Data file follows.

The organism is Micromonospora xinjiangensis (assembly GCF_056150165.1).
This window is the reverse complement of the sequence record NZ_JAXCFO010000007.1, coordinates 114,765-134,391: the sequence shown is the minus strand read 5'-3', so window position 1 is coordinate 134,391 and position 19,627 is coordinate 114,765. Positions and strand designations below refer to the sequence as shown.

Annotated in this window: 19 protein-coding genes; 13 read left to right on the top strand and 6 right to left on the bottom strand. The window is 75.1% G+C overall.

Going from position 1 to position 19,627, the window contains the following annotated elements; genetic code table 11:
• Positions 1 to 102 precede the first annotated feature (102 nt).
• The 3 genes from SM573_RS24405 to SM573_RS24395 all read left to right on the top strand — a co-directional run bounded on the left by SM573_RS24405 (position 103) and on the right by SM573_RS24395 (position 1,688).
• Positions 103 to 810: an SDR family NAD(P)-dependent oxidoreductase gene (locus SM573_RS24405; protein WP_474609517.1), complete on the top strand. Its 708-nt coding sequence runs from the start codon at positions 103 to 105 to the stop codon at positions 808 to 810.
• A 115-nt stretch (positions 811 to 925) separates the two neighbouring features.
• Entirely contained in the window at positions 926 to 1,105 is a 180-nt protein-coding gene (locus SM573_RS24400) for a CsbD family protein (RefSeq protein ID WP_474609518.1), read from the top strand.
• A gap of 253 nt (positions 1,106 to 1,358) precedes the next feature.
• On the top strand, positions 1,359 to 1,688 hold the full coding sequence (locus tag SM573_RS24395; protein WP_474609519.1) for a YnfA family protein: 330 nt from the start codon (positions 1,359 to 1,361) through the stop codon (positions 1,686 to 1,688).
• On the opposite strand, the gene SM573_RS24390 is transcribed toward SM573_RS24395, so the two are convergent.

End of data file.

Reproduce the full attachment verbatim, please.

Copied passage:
The organism is Micromonospora xinjiangensis (assembly GCF_056150165.1).
This window is the reverse complement of the sequence record NZ_JAXCFO010000007.1, coordinates 114,765-134,391: the sequence shown is the minus strand read 5'-3', so window position 1 is coordinate 134,391 and position 19,627 is coordinate 114,765. Positions and strand designations below refer to the sequence as shown.

Annotated in this window: 19 protein-coding genes; 13 read left to right on the top strand and 6 right to left on the bottom strand. The window is 75.1% G+C overall.

Going from position 1 to position 19,627, the window contains the following annotated elements; genetic code table 11:
• Positions 1 to 102 precede the first annotated feature (102 nt).
• The 3 genes from SM573_RS24405 to SM573_RS24395 all read left to right on the top strand — a co-directional run bounded on the left by SM573_RS24405 (position 103) and on the right by SM573_RS24395 (position 1,688).
• Positions 103 to 810: an SDR family NAD(P)-dependent oxidoreductase gene (locus SM573_RS24405; protein WP_474609517.1), complete on the top strand. Its 708-nt coding sequence runs from the start codon at positions 103 to 105 to the stop codon at positions 808 to 810.
• A 115-nt stretch (positions 811 to 925) separates the two neighbouring features.
• Entirely contained in the window at positions 926 to 1,105 is a 180-nt protein-coding gene (locus SM573_RS24400) for a CsbD family protein (RefSeq protein ID WP_474609518.1), read from the top strand.
• A gap of 253 nt (positions 1,106 to 1,358) precedes the next feature.
• On the top strand, positions 1,359 to 1,688 hold the full coding sequence (locus tag SM573_RS24395; protein WP_474609519.1) for a YnfA family protein: 330 nt from the start codon (positions 1,359 to 1,361) through the stop codon (positions 1,686 to 1,688).
• On the opposite strand, the gene SM573_RS24390 is transcribed toward SM573_RS24395, so the two are convergent.